During a recent CoreXalance networking function held in Cape Town, Andre Louw, credit manager from Media 24 Magazines, spoke a bit about his experiences in the industry.
Years back Andre worked as regional credit manager for Bokomo. He remembers how different the credit relationship with clients was at that time and how much it has changed since then. "Work was done manually; we did not have any form of computerised systems at the time and everything was written on little pieces of paper."
He remembers how they worked purely on trust and how customers would say: "Don't phone me, I will pay on time." André recalls one Friday, when they had to collect money from a female customer who was well overdue. The sales representative accompanying him on the trip was such good friends with her that he walked up to her and kissed her hello. "After this friendly greeting, I was the one to have to tell her that I would need to hand her over as she did not pay her account."
On another occasion, he had to deal with customers from Lesotho who did not complete any credit application and no credit vetting was done before opening their account. Maize would be delivered four days after it was ordered, but only be paid three months later as the customers lived in the Maluti Mountains in Lesotho. "Precisely three months later, on a Friday, the customer would walk into my office carrying the cash in a bag. These people lived in shacks and here they were walking around with notes and coins to the value of R70K. This was how the customer preferred doing business! Service then did not stop at sales; we had to have this type of trust between us."
Nowadays things are much different. André mentioned how loyalty and trust are not what it used to be and that you have to be a person without personal feelings to survive these days. "I have always tried my best to build a trusting relationship with my customers; I remember one instance where I was instructed by my boss to hand someone over to the court for failing to pay his account. Instead of doing this, I went to the customer and asked him how we could fix the problem. We worked out a payment plan and the customer paid. Had I followed the instructions from my boss the sale would have been a bust." Credit managers do think differently and this is more than often a saving grace for the company.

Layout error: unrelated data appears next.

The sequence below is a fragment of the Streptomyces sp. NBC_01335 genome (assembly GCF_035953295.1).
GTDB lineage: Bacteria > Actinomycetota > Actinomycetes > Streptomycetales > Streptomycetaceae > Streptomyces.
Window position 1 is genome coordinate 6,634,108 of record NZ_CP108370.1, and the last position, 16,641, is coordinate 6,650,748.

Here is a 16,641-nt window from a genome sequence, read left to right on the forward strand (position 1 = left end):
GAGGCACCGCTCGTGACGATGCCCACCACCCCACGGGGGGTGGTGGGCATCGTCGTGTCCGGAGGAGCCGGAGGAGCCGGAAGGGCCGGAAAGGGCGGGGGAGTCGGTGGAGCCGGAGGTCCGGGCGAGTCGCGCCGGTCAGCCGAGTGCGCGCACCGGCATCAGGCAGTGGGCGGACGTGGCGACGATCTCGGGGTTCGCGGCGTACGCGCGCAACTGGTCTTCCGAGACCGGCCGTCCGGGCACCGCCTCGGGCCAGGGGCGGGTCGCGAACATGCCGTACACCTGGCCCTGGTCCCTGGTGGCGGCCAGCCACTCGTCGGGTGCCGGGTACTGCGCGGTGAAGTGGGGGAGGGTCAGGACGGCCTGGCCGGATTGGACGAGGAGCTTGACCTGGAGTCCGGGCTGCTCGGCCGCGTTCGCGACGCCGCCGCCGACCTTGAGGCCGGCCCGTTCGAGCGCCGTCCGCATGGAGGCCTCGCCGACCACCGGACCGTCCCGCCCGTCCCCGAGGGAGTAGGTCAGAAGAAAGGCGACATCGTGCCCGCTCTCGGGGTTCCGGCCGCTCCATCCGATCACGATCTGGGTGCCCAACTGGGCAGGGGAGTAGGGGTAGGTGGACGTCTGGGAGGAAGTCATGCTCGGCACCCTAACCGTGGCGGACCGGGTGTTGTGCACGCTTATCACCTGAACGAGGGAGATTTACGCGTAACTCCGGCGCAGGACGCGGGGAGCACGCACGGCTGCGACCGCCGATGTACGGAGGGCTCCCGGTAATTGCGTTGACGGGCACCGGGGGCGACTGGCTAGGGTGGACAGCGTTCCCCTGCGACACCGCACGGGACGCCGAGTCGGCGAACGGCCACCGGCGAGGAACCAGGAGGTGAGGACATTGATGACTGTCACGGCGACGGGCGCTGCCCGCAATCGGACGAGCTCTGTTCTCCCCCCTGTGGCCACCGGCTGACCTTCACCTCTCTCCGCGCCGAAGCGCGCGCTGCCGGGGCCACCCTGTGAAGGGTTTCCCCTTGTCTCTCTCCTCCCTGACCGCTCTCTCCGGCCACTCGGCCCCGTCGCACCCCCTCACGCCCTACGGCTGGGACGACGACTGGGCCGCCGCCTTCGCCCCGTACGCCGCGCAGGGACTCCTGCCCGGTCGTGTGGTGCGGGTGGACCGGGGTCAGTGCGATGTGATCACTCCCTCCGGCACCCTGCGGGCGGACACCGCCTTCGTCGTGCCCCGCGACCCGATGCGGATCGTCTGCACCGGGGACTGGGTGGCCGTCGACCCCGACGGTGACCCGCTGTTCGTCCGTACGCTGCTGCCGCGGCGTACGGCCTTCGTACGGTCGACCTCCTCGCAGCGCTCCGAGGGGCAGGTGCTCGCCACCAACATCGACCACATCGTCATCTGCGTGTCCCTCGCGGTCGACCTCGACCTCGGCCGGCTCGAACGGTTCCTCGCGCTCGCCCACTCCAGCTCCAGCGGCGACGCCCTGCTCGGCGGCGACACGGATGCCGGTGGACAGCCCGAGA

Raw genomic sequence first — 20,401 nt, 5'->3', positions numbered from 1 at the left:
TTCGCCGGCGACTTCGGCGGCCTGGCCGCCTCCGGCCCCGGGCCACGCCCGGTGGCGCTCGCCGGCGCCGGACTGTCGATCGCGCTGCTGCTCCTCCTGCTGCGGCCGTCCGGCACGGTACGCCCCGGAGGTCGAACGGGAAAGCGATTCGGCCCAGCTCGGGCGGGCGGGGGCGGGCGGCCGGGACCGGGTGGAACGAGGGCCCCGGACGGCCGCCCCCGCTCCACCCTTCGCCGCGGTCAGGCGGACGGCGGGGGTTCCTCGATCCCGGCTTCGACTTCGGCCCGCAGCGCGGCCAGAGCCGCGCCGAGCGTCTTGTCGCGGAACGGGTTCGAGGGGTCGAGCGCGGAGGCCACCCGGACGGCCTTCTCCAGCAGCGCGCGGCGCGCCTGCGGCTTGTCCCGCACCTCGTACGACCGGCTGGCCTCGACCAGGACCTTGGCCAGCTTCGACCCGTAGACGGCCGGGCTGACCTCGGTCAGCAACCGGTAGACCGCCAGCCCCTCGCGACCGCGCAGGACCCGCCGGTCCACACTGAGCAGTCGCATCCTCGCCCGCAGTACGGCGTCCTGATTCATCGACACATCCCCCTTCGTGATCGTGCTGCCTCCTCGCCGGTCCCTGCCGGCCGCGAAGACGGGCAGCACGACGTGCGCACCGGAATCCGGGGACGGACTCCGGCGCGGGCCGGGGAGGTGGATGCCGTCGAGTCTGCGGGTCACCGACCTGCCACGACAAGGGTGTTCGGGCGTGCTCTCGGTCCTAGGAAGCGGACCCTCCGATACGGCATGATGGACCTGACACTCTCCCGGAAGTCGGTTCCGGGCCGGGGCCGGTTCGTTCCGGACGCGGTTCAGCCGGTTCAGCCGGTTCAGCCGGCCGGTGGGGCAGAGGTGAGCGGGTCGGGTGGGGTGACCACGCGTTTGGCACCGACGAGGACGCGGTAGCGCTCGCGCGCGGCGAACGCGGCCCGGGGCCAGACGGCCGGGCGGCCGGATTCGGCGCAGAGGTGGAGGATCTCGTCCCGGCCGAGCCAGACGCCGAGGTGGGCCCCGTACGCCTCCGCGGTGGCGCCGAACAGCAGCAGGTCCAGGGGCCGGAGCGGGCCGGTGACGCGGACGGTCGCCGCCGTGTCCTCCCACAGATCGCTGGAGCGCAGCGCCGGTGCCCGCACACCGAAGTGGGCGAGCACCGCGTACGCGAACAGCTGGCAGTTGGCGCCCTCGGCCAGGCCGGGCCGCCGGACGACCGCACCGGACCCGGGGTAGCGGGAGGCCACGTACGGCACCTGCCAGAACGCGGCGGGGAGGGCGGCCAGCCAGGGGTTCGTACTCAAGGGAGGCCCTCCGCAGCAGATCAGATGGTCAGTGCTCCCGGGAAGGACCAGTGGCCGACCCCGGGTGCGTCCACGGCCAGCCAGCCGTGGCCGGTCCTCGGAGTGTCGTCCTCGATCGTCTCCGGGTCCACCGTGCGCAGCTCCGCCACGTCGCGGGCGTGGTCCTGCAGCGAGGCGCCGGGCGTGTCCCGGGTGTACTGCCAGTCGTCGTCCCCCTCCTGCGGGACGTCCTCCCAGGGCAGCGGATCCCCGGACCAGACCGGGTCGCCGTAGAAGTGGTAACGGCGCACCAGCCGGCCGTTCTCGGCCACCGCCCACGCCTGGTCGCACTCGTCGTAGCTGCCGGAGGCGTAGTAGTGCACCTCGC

André shared the following tip: "One thing that would never change is the use of a telephone which was and always will be one of our biggest assets and our main tool of success as far as collections and bad debt is concerned. If you don't believe me; do away with this tool and then monitor your days outstanding. The difference will be evident."
André believes that Debtors Departments are often seen as "the stepchildren" of a company and there is a general feeling that they are not part of the "family". He confirms the constant conflict that exists between the Sales and the Debtors Departments in most companies. "It is important to be firm with your Sales Department in terms of policies and procedures. You should tell the Sales Department what the rules are when opening an account. When a sales person asks you to open an account for a customer without credit vetting or a completed credit application tell them that you will do so, and then ask if they will give the client a 50% discount for paying cash up front. When they look at you all shocked, ask them if it is then fair to ask you to just open the account."
Despite feeling alone and isolated as a credit professional, there are ways that you can prove that you are an asset to your company. André suggests spending time with the Sales Department or a sales manager so that you can see their side of the business. Another vital thing to do is to teach the sales people more about the Debtors Department. "When your company employs a new rep, they often have no idea about the admin involved, so it is important that you help them learn the ins and outs because the first impression always lasts."